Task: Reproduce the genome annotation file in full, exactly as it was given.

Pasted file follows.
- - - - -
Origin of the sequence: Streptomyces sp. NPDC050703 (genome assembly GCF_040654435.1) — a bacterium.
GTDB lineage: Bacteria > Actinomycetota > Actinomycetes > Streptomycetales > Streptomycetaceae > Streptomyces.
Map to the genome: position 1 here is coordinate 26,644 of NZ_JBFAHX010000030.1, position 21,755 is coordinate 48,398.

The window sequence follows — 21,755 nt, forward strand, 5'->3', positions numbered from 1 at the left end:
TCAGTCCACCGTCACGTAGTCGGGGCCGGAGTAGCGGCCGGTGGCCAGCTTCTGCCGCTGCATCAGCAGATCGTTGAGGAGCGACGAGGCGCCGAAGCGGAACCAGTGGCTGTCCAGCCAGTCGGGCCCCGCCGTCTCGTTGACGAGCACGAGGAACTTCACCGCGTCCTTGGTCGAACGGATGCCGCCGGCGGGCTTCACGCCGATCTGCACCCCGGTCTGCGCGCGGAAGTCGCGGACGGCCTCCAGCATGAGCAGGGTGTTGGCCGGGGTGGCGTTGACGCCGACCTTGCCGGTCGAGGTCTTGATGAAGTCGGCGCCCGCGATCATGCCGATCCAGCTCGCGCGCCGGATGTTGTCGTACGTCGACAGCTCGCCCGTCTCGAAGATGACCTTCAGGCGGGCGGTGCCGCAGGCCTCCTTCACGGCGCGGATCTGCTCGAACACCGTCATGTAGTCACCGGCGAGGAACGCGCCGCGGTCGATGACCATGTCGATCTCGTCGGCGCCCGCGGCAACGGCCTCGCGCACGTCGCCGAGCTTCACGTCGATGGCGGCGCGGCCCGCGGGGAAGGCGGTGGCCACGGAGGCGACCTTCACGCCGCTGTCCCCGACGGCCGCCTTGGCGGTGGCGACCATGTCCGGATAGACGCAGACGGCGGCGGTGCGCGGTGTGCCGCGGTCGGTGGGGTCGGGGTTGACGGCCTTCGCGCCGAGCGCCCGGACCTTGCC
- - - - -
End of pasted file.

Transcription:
Origin of the sequence: Streptomyces sp. NPDC050703 (genome assembly GCF_040654435.1) — a bacterium.
GTDB lineage: Bacteria > Actinomycetota > Actinomycetes > Streptomycetales > Streptomycetaceae > Streptomyces.
Map to the genome: position 1 here is coordinate 26,644 of NZ_JBFAHX010000030.1, position 21,755 is coordinate 48,398.

The window sequence follows — 21,755 nt, forward strand, 5'->3', positions numbered from 1 at the left end:
TCAGTCCACCGTCACGTAGTCGGGGCCGGAGTAGCGGCCGGTGGCCAGCTTCTGCCGCTGCATCAGCAGATCGTTGAGGAGCGACGAGGCGCCGAAGCGGAACCAGTGGCTGTCCAGCCAGTCGGGCCCCGCCGTCTCGTTGACGAGCACGAGGAACTTCACCGCGTCCTTGGTCGAACGGATGCCGCCGGCGGGCTTCACGCCGATCTGCACCCCGGTCTGCGCGCGGAAGTCGCGGACGGCCTCCAGCATGAGCAGGGTGTTGGCCGGGGTGGCGTTGACGCCGACCTTGCCGGTCGAGGTCTTGATGAAGTCGGCGCCCGCGATCATGCCGATCCAGCTCGCGCGCCGGATGTTGTCGTACGTCGACAGCTCGCCCGTCTCGAAGATGACCTTCAGGCGGGCGGTGCCGCAGGCCTCCTTCACGGCGCGGATCTGCTCGAACACCGTCATGTAGTCACCGGCGAGGAACGCGCCGCGGTCGATGACCATGTCGATCTCGTCGGCGCCCGCGGCAACGGCCTCGCGCACGTCGCCGAGCTTCACGTCGATGGCGGCGCGGCCCGCGGGGAAGGCGGTGGCCACGGAGGCGACCTTCACGCCGCTGTCCCCGACGGCCGCCTTGGCGGTGGCGACCATGTCCGGATAGACGCAGACGGCGGCGGTGCGCGGTGTGCCGCGGTCGGTGGGGTCGGGGTTGACGGCCTTCGCGCCGAGCGCCCGGACCTTGCC